The Pittosporum genus contains over 200 species of flowering shrubs and small trees. One of the most commonly grown species is Pittosporum tobira, or Japanese pittosporum, an evergreen shrub. It thrives in full sun or partial shade and it's moderately drought-tolerant. Pittosporum transplants easily and the best time to do it is in spring, prior to it producing new growth.
Things You'll Need
- Twine or cords
- Spading shovel
- Transplanting shovel
- Transplant fertilizer
- Pruning shears
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Prepare the new planting area before digging up the tree. Remove weeds from within a 3-foot radius. Dig the planting hole so that the pittosporum will sit at the same depth at which it is growing. You may have to add or remove soil once the tree is out of the ground and you can see the rootball.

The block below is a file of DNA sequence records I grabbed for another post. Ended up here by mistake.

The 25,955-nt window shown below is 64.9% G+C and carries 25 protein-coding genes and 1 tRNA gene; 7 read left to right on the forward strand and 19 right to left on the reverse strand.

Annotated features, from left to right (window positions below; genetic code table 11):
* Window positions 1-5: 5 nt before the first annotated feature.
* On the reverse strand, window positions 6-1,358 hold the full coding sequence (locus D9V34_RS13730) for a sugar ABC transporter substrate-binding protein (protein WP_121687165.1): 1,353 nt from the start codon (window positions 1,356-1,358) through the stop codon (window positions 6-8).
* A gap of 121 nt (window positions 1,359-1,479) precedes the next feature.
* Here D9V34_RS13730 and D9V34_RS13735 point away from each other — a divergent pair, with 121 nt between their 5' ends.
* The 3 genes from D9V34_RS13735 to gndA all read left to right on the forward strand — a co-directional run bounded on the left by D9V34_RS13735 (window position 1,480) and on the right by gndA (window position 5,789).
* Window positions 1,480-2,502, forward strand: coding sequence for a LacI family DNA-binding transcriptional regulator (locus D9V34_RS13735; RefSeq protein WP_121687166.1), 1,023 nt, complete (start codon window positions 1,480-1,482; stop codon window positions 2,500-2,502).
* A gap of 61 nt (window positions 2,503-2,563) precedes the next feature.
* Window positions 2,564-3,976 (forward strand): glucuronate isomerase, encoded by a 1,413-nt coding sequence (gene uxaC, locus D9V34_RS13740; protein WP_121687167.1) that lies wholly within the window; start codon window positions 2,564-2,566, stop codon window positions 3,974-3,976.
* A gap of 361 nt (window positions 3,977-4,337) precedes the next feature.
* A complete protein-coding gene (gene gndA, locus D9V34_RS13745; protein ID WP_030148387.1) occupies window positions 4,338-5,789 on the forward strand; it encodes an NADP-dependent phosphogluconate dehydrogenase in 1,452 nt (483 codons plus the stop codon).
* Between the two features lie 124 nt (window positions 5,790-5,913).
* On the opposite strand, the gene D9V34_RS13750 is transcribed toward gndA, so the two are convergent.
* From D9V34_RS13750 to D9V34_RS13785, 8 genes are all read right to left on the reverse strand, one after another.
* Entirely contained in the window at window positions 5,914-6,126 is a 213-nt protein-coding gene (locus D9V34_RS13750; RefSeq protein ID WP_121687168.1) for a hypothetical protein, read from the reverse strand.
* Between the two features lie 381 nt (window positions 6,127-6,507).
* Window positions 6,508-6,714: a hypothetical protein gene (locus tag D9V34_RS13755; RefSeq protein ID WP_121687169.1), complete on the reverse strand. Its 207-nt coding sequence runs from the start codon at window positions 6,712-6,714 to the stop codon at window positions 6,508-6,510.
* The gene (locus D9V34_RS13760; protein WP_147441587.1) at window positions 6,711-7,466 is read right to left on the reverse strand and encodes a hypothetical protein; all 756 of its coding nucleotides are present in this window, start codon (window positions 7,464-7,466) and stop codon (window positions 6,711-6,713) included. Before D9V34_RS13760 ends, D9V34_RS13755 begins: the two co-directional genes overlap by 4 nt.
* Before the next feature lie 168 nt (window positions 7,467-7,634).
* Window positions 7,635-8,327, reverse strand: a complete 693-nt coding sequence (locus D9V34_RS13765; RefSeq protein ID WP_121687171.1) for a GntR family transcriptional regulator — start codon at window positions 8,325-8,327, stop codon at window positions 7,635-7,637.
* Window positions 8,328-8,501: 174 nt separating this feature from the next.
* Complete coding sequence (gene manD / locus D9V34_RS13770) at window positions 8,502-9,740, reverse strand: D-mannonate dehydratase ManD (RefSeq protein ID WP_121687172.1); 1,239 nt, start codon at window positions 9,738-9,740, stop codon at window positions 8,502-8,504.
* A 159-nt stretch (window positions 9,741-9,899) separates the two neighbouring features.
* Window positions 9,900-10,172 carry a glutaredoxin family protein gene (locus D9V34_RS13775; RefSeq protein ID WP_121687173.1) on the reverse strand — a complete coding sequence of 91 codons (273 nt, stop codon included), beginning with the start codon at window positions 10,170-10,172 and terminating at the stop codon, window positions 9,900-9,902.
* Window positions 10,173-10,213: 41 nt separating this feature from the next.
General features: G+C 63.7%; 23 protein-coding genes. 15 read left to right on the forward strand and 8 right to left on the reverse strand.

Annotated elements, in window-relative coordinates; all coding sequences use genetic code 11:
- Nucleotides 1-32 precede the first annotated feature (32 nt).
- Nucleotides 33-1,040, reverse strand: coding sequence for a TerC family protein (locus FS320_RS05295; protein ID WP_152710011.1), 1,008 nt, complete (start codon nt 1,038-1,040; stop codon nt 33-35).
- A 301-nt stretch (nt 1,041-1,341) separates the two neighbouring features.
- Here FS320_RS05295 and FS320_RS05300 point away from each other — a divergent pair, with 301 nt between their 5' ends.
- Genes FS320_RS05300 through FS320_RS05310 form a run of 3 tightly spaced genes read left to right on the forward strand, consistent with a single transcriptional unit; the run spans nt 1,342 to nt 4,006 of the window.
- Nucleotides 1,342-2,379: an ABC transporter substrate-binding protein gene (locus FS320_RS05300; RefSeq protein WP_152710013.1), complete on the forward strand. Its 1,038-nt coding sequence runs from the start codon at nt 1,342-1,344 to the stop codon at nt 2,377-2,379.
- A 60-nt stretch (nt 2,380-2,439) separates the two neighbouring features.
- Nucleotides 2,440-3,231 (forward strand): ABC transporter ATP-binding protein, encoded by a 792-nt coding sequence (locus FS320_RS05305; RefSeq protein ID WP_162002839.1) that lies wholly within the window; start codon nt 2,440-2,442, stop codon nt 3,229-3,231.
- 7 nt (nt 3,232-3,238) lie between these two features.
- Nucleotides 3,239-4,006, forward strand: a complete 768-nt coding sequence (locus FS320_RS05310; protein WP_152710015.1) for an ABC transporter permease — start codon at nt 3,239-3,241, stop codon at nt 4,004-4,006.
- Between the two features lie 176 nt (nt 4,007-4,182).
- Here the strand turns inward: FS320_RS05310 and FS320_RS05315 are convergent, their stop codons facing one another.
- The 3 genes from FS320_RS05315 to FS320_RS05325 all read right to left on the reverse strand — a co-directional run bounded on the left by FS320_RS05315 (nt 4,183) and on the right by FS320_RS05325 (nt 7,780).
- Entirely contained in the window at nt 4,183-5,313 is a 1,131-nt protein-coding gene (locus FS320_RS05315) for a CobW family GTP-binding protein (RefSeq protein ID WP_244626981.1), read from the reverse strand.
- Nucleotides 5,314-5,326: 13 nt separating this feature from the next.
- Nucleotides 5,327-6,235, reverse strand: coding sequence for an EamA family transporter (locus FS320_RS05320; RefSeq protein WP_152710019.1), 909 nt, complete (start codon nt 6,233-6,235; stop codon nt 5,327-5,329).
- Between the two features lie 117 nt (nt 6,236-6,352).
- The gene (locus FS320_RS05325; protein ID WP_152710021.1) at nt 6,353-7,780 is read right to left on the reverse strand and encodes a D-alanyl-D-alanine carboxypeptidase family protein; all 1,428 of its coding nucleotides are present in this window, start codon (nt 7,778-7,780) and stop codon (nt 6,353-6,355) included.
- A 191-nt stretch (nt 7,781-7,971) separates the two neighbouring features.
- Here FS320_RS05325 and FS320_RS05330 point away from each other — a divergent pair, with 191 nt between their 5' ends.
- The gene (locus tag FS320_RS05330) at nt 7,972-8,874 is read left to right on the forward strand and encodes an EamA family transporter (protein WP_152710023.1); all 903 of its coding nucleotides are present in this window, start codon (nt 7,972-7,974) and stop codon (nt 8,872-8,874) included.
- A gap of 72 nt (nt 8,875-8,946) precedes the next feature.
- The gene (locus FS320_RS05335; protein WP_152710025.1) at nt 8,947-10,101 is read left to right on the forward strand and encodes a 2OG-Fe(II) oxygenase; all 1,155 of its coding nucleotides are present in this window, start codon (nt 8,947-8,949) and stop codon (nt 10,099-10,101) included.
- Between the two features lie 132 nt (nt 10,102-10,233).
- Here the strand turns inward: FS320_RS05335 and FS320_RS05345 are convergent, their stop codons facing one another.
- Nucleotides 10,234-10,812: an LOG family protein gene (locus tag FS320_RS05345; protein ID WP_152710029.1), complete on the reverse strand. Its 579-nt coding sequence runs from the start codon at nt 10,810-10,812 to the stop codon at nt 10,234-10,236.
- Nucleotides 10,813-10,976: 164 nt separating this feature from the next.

Tie twine around the pittosporum to hold the branches out of the way.
Place the spading shovel with the face pointing away from the pittosporum, 1 foot away from the dripline. Insert the shovel into the soil as far as it will go. Pull the shovel toward you, pulling the soil with it. Repeat this process until you've dug a trench around the pittosporum. It should be 8 to 10 inches deep and wide.
Insert the transplanting shovel, with the face toward the tree, into the trench and drive it under the tree, cutting the roots. Remove it and insert it again until you've worked your way around the tree.
Push the pittosporum over on it's side, on top of the tarp and drag it to the new planting location.
Add transplant fertilizer to the new planting hole, according to the rate listed on the package.
Place the pittosporum's roots in the hole and begin backfilling it with soil. Stop periodically to tamp the soil down with the shovel to remove air pockets.
Water the pittosporum slowly until the water puddles at its base and keep the roots moist while the tree becomes established in the new location.
Prune off 1/3 of the pittosporum's branches to compensate for the loss of some of the root system.